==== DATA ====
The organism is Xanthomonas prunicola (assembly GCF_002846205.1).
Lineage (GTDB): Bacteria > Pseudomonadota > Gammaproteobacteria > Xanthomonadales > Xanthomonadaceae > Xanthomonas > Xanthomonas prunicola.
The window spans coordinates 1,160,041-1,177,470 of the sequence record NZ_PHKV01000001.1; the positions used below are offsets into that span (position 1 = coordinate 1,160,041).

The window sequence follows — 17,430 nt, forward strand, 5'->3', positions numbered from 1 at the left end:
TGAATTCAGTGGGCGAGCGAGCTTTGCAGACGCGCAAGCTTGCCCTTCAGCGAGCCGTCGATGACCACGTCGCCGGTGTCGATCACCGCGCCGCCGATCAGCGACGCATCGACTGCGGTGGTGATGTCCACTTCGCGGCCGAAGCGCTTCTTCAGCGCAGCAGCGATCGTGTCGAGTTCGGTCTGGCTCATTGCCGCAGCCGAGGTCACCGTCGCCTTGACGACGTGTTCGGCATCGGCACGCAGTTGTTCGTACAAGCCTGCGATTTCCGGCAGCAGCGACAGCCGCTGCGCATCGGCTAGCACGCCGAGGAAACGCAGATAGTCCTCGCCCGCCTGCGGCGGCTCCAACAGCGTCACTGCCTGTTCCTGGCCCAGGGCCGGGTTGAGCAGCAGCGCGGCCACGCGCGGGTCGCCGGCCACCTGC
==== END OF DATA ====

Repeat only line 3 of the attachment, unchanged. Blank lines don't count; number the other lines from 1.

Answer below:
The window spans coordinates 1,160,041-1,177,470 of the sequence record NZ_PHKV01000001.1; the positions used below are offsets into that span (position 1 = coordinate 1,160,041).